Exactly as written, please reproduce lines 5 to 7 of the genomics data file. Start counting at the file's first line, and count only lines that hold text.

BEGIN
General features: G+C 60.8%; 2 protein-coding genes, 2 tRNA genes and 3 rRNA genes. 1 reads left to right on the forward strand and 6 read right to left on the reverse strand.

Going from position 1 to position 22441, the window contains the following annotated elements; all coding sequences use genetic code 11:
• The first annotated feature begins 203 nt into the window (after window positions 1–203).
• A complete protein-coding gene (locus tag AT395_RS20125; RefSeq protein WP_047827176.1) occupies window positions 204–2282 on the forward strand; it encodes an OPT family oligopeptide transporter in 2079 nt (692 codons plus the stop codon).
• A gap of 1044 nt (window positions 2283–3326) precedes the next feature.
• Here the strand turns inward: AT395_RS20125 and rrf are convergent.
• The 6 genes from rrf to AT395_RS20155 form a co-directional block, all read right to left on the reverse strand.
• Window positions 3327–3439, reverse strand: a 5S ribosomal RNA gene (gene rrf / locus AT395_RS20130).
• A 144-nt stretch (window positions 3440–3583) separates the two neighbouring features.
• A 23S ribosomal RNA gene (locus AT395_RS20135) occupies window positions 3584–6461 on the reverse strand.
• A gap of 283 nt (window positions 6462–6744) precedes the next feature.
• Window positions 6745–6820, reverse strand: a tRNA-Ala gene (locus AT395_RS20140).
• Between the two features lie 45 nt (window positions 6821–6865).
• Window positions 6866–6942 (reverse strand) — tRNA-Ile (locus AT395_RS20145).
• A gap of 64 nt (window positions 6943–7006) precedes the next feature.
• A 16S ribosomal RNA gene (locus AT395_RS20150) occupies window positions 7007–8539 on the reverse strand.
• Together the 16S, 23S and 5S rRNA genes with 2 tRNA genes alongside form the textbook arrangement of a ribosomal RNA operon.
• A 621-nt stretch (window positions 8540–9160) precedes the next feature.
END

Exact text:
• A gap of 1044 nt (window positions 2283–3326) precedes the next feature.
• Here the strand turns inward: AT395_RS20125 and rrf are convergent.
• The 6 genes from rrf to AT395_RS20155 form a co-directional block, all read right to left on the reverse strand.